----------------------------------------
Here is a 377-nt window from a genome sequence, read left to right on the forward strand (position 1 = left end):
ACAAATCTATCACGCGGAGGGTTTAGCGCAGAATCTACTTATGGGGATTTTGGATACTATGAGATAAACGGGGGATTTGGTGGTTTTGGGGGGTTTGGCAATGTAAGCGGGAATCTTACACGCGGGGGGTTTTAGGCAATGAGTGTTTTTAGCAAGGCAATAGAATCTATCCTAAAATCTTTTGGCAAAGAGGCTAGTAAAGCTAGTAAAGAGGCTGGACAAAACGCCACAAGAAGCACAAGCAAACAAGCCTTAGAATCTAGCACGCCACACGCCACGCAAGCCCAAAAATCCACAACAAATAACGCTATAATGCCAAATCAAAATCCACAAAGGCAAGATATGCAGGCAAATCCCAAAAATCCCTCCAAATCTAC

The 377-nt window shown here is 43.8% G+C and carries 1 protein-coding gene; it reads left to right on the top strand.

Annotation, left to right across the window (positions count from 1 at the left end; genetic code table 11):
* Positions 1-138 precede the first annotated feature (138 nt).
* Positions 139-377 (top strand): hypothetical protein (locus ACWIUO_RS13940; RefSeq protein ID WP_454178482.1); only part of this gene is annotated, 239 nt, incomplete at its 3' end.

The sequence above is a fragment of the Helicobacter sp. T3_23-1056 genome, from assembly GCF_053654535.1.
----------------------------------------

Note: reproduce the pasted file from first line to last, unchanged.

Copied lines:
Here is a 377-nt window from a genome sequence, read left to right on the forward strand (position 1 = left end):
ACAAATCTATCACGCGGAGGGTTTAGCGCAGAATCTACTTATGGGGATTTTGGATACTATGAGATAAACGGGGGATTTGGTGGTTTTGGGGGGTTTGGCAATGTAAGCGGGAATCTTACACGCGGGGGGTTTTAGGCAATGAGTGTTTTTAGCAAGGCAATAGAATCTATCCTAAAATCTTTTGGCAAAGAGGCTAGTAAAGCTAGTAAAGAGGCTGGACAAAACGCCACAAGAAGCACAAGCAAACAAGCCTTAGAATCTAGCACGCCACACGCCACGCAAGCCCAAAAATCCACAACAAATAACGCTATAATGCCAAATCAAAATCCACAAAGGCAAGATATGCAGGCAAATCCCAAAAATCCCTCCAAATCTAC

The 377-nt window shown here is 43.8% G+C and carries 1 protein-coding gene; it reads left to right on the top strand.

Annotation, left to right across the window (positions count from 1 at the left end; genetic code table 11):
* Positions 1-138 precede the first annotated feature (138 nt).
* Positions 139-377 (top strand): hypothetical protein (locus ACWIUO_RS13940; RefSeq protein ID WP_454178482.1); only part of this gene is annotated, 239 nt, incomplete at its 3' end.

The sequence above is a fragment of the Helicobacter sp. T3_23-1056 genome, from assembly GCF_053654535.1.